Refactoring is the near-constant process of changing code without affecting what the user sees. Its the middle part of the “make it work, make it right, make it fast” adage. Recognizing patterns and understanding the tradeoffs included in applying certain methods or approaching a problem in a certain way are critical to skillful refactoring. Project Euler problems really help hammer in the practice of always looking over your code and finding ways to refactor it.
I’ve started taking a three-pronged approach to solving Project Euler problems. First, I’ll try and solve the problem for a smaller number (e.g., less than 100) with whatever code works. Second, I’ll solve the problem for the large number stated in the Project Euler prompt. Finally, I’ll refactor the code into an object-oriented manner, either by creating my own class or monkey-patching an existing Ruby class (often, the Integer class). This three-step process has helped me practice raw problem-solving and get into the habit of breaking down complex problems into small, simple tasks. Refactoring is a universal coding skill, so I’m hopeful that Project Euler will help me develop a better sense for patterns and make me a better problem solver.
4) Creative problem solving
This reason falls in line with the refactoring practice Project Euler provides. As the cliche goes, there’s often more than one way to skin a cat, and problem solving is no different. An example of this is the code below (warning: spoiler alert) that I wrote to solve Project Euler problem 8. The problem provides a 1000-digit number and you are required to find the greatest product of any five consecutive digits.
When I was thinking about this problem, I could see a few solutions. One way it could be done would be to go through the number in 5-digit chunks, basically creating sub-arrays out of the number, storing the value into a products array, then returning the maximum value. Another way to solve the problem would be to find the product of 5-digit chunks, store the result in a variable, then replace the value of that variable with subsequent products only if such product is larger. Yet another way to solve the problem would be to calculate the product of a 5-digit chunk, then iteratively check whether the next number is larger than the first number in the 5-digit array (i.e., the next product calculation). If so, then calculate the product. Otherwise, move onto the next number to add.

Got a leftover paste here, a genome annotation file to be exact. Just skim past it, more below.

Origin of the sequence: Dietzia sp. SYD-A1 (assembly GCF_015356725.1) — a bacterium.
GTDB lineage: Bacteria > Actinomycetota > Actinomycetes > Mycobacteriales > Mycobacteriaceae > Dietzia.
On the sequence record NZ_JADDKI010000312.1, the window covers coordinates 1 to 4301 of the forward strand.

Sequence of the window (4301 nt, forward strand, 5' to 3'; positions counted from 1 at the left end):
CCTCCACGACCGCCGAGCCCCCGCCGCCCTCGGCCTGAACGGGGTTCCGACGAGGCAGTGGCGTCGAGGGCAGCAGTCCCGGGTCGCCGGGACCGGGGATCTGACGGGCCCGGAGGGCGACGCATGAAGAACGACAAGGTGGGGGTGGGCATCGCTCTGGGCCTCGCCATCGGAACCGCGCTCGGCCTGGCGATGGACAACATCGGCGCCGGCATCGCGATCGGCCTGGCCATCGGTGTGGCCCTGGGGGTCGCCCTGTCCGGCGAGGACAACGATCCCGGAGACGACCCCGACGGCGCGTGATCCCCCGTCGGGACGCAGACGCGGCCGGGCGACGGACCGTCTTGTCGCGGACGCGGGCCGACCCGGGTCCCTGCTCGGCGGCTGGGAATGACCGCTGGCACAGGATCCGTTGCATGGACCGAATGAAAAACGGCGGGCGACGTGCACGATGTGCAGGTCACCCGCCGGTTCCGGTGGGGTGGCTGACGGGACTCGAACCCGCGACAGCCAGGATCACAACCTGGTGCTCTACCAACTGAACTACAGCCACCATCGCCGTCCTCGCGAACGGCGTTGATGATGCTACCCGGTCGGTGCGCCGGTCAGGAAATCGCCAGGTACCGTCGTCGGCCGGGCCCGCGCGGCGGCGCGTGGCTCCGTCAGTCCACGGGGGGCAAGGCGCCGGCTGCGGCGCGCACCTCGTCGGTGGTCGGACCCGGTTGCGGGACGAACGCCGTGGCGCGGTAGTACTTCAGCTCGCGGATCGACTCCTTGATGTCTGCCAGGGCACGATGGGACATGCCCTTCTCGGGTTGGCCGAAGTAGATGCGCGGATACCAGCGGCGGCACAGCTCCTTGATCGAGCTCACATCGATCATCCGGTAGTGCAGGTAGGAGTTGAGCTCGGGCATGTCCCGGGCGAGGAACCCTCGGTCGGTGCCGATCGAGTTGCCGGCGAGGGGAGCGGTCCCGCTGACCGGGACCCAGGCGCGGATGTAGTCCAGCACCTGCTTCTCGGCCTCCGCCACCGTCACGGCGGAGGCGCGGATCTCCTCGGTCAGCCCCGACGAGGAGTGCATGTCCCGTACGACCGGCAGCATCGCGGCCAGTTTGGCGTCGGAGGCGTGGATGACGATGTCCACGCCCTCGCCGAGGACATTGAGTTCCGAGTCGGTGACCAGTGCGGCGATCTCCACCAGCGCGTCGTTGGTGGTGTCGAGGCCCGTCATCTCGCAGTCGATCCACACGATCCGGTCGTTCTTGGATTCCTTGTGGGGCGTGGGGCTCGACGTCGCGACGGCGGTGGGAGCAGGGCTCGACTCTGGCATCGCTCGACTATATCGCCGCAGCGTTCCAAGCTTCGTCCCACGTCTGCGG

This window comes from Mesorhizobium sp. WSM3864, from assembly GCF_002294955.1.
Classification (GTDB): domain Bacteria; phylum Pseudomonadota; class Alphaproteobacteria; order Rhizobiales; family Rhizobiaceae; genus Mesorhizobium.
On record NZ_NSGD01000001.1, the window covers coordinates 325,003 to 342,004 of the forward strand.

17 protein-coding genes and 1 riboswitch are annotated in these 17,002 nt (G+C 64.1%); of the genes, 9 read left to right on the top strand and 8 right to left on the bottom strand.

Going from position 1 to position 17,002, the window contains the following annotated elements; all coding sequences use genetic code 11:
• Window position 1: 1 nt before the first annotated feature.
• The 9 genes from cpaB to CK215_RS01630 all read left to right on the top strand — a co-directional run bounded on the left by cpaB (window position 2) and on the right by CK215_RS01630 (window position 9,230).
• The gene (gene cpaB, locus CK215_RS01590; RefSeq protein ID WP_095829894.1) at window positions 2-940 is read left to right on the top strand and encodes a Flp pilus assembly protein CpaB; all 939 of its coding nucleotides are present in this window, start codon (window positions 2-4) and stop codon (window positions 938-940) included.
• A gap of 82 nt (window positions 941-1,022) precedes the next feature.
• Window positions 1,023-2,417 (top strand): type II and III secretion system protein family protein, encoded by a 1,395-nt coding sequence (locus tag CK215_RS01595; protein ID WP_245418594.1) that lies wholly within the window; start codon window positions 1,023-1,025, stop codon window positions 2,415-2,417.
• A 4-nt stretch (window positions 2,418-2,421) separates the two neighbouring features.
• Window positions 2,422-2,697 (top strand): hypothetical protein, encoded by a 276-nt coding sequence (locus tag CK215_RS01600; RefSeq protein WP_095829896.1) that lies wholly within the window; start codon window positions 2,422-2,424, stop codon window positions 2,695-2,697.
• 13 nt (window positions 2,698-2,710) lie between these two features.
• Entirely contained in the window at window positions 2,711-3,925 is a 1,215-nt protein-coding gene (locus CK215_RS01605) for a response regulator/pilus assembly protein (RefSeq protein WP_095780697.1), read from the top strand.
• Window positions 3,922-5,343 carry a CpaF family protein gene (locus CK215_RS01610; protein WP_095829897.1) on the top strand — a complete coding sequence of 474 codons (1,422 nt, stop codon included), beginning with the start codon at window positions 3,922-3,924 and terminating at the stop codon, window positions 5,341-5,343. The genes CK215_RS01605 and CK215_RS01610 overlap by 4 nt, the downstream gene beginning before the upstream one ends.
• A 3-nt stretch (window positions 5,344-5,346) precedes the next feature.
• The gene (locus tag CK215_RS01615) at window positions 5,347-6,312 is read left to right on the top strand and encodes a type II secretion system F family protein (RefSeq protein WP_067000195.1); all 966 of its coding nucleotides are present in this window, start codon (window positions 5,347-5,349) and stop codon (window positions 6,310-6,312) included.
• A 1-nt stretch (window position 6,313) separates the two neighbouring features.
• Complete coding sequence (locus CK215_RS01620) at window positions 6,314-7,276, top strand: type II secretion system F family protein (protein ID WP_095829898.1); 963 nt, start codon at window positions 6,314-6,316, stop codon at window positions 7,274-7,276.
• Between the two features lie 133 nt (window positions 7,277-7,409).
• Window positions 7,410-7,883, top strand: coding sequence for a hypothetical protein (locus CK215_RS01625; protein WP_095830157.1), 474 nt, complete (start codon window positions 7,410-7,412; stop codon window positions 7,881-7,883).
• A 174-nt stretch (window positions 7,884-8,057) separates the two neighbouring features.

I think this last process is the most efficient, because each product that is actually calculated is guaranteed to be larger than the previous max product, since all else equal, replacing one number in a 5-digit product with a larger number will result in a larger number. This saves computation time and moves the determination of whether to calculate the product to a less computationally intensive task (comparing two numbers versus multiplication. At least, I think this is the case. I’m not super well versed in algorithm efficiency, but this makes sense to me at least.
The code I ended up implementing takes the most from the middle process. I could have extended the code further to make it more efficient, but I focused instead on making the code more object-oriented. My below code shows the three-step process I’m taking toward these problems - first, make it work with a smaller number, then make it work with the actual number, then refactor into an object.
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As I mentioned above, don’t be intimidated by the math parts of Project Euler. In retrospect, I wish I had started doing these problems earlier on in the semester, but its never too late to get some good mental exercise in.